The Belarusian authorities were forced to publicly admit the inefficiency of state propaganda efforts. Yet they are unwilling to change the state information policy.
On January 31st, 2019, at a briefing led by President Lukashenka, information security issues were discussed. Participants recognized the alarming situation in this field and the inefficiency of the state information policy and propaganda efforts. The upcoming Security Council meeting will address these challenges.
Lukashenka spoke about the need to resist information attacks coming from different directions, not only from the West. In addition, he admitted that the state had de facto lost to the Internet as an information source/tool. Ultimately, the president publicly acknowledged the worrying state of affairs in the field of Belarus’ information and psychological security, about which independent researchers and media had been talking for some years.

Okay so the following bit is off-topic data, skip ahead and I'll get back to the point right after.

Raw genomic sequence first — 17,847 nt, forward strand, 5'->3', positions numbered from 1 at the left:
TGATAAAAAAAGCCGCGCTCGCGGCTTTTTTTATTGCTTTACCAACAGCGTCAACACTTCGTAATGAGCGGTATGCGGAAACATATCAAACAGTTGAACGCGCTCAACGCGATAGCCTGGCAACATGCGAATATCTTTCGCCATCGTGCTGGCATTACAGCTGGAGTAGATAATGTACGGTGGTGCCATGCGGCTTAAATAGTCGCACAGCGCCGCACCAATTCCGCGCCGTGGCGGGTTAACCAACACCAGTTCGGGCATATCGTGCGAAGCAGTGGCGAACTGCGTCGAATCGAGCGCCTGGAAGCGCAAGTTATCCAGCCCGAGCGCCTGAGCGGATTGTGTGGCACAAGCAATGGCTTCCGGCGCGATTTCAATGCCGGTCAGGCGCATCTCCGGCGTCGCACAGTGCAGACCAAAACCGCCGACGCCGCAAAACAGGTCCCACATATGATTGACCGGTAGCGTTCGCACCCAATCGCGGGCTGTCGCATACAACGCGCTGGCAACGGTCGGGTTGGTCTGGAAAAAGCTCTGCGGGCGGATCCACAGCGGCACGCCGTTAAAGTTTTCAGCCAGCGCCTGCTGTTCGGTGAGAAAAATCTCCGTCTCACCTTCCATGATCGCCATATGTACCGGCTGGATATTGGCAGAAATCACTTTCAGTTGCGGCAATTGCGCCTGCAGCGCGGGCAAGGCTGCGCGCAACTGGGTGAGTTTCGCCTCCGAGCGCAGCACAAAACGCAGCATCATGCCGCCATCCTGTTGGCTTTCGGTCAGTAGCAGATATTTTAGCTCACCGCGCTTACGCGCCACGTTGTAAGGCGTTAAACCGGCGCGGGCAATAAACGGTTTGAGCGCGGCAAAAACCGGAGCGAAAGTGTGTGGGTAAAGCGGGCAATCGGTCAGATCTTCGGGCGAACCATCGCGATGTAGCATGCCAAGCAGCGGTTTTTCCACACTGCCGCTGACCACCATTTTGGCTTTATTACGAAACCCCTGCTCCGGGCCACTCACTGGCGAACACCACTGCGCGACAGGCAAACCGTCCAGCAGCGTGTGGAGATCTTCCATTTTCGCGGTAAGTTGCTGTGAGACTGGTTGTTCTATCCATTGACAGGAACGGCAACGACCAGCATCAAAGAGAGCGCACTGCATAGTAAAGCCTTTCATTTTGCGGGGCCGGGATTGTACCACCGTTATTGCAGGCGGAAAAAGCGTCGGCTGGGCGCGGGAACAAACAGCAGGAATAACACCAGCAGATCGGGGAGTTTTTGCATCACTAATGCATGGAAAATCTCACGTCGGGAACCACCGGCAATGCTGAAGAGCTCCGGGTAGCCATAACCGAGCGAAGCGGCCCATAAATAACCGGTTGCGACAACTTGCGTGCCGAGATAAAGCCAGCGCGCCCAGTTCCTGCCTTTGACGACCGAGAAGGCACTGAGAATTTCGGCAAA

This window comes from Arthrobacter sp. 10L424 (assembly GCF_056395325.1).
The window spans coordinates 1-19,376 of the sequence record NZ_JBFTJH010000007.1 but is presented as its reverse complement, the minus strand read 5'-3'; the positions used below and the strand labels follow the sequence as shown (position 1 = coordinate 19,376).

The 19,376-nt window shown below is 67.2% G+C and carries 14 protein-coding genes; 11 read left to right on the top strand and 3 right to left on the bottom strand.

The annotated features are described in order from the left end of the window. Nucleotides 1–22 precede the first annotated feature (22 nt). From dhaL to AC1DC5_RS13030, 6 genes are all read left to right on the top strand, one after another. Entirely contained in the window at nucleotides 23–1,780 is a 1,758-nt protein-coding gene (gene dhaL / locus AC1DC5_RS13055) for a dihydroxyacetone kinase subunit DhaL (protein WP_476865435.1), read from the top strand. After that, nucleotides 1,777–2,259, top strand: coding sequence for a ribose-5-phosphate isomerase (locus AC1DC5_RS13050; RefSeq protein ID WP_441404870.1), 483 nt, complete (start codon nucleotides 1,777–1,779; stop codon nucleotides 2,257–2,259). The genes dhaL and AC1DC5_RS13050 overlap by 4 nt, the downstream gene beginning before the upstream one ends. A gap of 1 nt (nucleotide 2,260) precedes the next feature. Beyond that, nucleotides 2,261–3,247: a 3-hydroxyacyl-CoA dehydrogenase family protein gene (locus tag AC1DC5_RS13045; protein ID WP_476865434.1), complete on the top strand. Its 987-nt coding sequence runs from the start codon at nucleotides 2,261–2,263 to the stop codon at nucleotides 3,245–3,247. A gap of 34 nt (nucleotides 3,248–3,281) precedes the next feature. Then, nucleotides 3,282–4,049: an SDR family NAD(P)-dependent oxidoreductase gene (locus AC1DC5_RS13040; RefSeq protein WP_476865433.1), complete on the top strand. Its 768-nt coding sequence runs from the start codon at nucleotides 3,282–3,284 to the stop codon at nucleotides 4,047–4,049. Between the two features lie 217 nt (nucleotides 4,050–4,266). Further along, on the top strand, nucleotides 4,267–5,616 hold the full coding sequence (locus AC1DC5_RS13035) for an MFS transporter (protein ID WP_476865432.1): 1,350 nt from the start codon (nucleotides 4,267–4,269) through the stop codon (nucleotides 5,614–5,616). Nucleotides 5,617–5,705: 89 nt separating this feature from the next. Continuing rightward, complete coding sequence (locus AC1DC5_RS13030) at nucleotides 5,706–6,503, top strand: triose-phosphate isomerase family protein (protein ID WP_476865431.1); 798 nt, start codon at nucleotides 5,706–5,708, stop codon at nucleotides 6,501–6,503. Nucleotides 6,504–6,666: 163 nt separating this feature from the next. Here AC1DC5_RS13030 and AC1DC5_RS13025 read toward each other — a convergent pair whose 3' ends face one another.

Acknowledging the reality, the Belarusian leader, nevertheless, failed to draw conclusions and is likely to rely on his usual tools attempting to improve the overall situation. Further steps (legislative and practical) aimed at tightening the information security regulation, including on the Internet, are likely to follow. They are likely to include the creation of new bureaucratic structures, attempts to use various manipulative techniques and enforcement of further restrictions on the independent media. That is, their efforts are likely to further hamper the development of the media market and unlikely to improve professionalism and competitiveness of its players.
Minsk has neither the intent to create equal conditions for state and independent media operations, nor to abandon the command approach to the information policy in favour of cooperation with non-state actors. Hence, Belarus is unlikely to become less vulnerable to informational and psychological destructive external influence, rather, given constantly improving tools of information aggression, such vulnerability is likely to increase.